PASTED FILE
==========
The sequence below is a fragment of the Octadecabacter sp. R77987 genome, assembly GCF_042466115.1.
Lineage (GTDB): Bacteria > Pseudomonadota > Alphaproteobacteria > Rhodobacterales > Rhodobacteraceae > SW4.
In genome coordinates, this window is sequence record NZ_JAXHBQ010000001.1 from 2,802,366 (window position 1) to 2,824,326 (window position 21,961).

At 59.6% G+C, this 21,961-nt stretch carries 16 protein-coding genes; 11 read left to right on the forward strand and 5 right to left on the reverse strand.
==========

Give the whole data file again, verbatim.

The sequence below is a fragment of the Octadecabacter sp. R77987 genome, assembly GCF_042466115.1.
Lineage (GTDB): Bacteria > Pseudomonadota > Alphaproteobacteria > Rhodobacterales > Rhodobacteraceae > SW4.
In genome coordinates, this window is sequence record NZ_JAXHBQ010000001.1 from 2,802,366 (window position 1) to 2,824,326 (window position 21,961).

At 59.6% G+C, this 21,961-nt stretch carries 16 protein-coding genes; 11 read left to right on the forward strand and 5 right to left on the reverse strand.